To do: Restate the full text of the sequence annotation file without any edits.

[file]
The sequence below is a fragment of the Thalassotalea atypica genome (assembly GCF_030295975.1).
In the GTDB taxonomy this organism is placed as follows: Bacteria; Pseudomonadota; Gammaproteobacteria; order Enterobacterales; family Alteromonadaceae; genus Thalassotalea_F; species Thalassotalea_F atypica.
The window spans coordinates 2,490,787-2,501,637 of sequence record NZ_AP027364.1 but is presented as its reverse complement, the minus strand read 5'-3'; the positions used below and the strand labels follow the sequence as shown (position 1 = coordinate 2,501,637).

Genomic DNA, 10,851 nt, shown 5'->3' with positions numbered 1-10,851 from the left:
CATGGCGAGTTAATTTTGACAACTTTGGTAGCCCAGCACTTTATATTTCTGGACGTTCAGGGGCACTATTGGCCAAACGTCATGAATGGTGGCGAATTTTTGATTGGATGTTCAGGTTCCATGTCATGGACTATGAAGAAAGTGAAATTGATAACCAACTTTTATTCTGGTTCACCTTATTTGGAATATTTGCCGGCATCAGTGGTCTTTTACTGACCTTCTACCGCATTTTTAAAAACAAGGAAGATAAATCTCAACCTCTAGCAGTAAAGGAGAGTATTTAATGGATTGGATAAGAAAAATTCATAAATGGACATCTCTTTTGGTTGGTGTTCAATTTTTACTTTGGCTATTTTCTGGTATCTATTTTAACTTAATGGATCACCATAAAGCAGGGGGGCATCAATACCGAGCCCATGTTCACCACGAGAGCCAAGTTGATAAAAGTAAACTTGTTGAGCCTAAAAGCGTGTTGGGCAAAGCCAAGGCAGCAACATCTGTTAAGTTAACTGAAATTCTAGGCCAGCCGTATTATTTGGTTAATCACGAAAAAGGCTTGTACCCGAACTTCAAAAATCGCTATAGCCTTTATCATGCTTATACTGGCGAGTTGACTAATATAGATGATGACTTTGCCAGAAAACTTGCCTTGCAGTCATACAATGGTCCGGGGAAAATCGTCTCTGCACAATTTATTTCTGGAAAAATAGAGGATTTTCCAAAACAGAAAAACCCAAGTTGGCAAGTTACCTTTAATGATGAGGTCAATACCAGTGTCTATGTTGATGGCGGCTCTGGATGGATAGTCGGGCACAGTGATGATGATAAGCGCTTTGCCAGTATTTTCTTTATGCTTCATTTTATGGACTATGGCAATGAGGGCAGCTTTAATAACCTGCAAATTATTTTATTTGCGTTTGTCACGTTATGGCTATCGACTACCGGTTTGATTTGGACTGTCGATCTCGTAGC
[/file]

The sequence below is a fragment of the Thalassotalea atypica genome (assembly GCF_030295975.1).
In the GTDB taxonomy this organism is placed as follows: Bacteria; Pseudomonadota; Gammaproteobacteria; order Enterobacterales; family Alteromonadaceae; genus Thalassotalea_F; species Thalassotalea_F atypica.
The window spans coordinates 2,490,787-2,501,637 of sequence record NZ_AP027364.1 but is presented as its reverse complement, the minus strand read 5'-3'; the positions used below and the strand labels follow the sequence as shown (position 1 = coordinate 2,501,637).

Genomic DNA, 10,851 nt, shown 5'->3' with positions numbered 1-10,851 from the left:
CATGGCGAGTTAATTTTGACAACTTTGGTAGCCCAGCACTTTATATTTCTGGACGTTCAGGGGCACTATTGGCCAAACGTCATGAATGGTGGCGAATTTTTGATTGGATGTTCAGGTTCCATGTCATGGACTATGAAGAAAGTGAAATTGATAACCAACTTTTATTCTGGTTCACCTTATTTGGAATATTTGCCGGCATCAGTGGTCTTTTACTGACCTTCTACCGCATTTTTAAAAACAAGGAAGATAAATCTCAACCTCTAGCAGTAAAGGAGAGTATTTAATGGATTGGATAAGAAAAATTCATAAATGGACATCTCTTTTGGTTGGTGTTCAATTTTTACTTTGGCTATTTTCTGGTATCTATTTTAACTTAATGGATCACCATAAAGCAGGGGGGCATCAATACCGAGCCCATGTTCACCACGAGAGCCAAGTTGATAAAAGTAAACTTGTTGAGCCTAAAAGCGTGTTGGGCAAAGCCAAGGCAGCAACATCTGTTAAGTTAACTGAAATTCTAGGCCAGCCGTATTATTTGGTTAATCACGAAAAAGGCTTGTACCCGAACTTCAAAAATCGCTATAGCCTTTATCATGCTTATACTGGCGAGTTGACTAATATAGATGATGACTTTGCCAGAAAACTTGCCTTGCAGTCATACAATGGTCCGGGGAAAATCGTCTCTGCACAATTTATTTCTGGAAAAATAGAGGATTTTCCAAAACAGAAAAACCCAAGTTGGCAAGTTACCTTTAATGATGAGGTCAATACCAGTGTCTATGTTGATGGCGGCTCTGGATGGATAGTCGGGCACAGTGATGATGATAAGCGCTTTGCCAGTATTTTCTTTATGCTTCATTTTATGGACTATGGCAATGAGGGCAGCTTTAATAACCTGCAAATTATTTTATTTGCGTTTGTCACGTTATGGCTATCGACTACCGGTTTGATTTGGACTGTCGATCTCGTAGC